You’ve gone to the pumpkin patch to choose the perfect shape and size for your carving extravaganza, but is this the same type of pumpkin you’d use for baking?
There is, in fact, a difference between a pumpkin you carve and a pumpkin you can eat. Learn all about what sets these two types of winter squash apart, and whether or not you can use them interchangeably.
What Is a Carving Pumpkin?
Carving pumpkins are used to create fun or scary jack-o’-lanterns. They have a much thinner outer shell and less flesh on the inside. That makes them easier to carve and create all sorts of fun and spooky designs.
You’ll also notice that they are stringier than pie pumpkins and contain more water, which makes them less ideal for creating sweet treats. So pick the most giant pumpkin you can find and get your carving tools out because Halloween is almost here!
What Is a Pie Pumpkin?
Pie pumpkins are used for cooking or baking and are also called sugar pumpkins. They are more petite and are often used to decorate or paint rather than carve. Although they make adorable front porch décor, they are best when roasted in the oven and baked into your favorite fall desserts.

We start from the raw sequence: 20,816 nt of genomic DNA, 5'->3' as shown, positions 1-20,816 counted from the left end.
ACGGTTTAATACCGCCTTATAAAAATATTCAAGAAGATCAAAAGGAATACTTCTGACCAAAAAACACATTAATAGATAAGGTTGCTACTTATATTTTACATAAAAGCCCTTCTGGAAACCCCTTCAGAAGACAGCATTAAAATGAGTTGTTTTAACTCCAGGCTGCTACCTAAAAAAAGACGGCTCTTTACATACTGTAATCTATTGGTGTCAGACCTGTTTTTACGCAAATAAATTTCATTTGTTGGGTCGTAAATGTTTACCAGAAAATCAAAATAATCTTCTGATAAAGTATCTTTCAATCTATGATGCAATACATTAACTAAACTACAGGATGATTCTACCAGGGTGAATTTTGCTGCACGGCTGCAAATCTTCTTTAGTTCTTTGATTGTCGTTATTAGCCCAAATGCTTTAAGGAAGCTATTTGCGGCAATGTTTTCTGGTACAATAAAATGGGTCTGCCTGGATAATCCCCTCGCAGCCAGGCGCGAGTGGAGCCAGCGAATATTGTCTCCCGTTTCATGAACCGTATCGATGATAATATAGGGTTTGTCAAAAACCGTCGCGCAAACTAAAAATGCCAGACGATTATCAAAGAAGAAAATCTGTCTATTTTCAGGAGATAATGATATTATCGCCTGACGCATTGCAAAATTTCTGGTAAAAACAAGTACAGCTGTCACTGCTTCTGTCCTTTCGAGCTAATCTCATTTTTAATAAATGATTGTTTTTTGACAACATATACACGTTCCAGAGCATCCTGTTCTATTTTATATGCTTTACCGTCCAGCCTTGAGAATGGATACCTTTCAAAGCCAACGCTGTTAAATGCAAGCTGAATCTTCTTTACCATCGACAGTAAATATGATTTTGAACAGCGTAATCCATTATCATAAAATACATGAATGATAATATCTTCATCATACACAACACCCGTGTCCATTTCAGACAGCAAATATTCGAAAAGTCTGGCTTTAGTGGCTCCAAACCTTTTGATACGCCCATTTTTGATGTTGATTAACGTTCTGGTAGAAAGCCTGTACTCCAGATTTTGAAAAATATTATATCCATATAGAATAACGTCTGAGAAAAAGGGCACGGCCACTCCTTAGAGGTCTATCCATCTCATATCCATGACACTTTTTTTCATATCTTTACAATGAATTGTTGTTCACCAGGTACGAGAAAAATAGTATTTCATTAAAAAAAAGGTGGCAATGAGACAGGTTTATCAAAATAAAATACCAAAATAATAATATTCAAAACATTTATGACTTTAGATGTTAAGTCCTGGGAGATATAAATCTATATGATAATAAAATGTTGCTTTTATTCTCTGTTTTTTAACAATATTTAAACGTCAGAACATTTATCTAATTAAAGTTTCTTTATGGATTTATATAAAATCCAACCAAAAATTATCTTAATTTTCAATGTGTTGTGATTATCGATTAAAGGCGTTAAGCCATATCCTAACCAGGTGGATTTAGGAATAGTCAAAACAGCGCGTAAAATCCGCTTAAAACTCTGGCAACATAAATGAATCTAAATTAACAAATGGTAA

You can find sugar pumpkins at the supermarket or a farmer’s market stand. They have more flesh, aren’t as stringy as carving pumpkins, and contain less water, giving them a sweeter and more delightful flavor.
So if you have baking plans, grab yourself a few sugar pumpkins and preheat that oven. Roasting a pumpkin can be done in just a few simple steps.
Can You Use One for the Other?
By all means, you’re more than welcome to use a big carving pumpkin to roast and puree, but we don’t recommend it. Because the larger pumpkins are full of water, you’ll have to rid all that liquid before creating most dishes.
Carving pumpkins aren’t as high in sugar as pie pumpkins, so they aren’t ideal for all the sweet treats you’ll want to make. The thicker amount of pumpkin meat inside a sugar pumpkin is just what you’ll want and need.
As far as carving a sugar pumpkin goes, we wouldn’t recommend that either. Sugar pumpkins are denser and have thicker skin, which makes carving more difficult and dangerous. For safety’s sake, stick to carving pumpkins for, well, carving.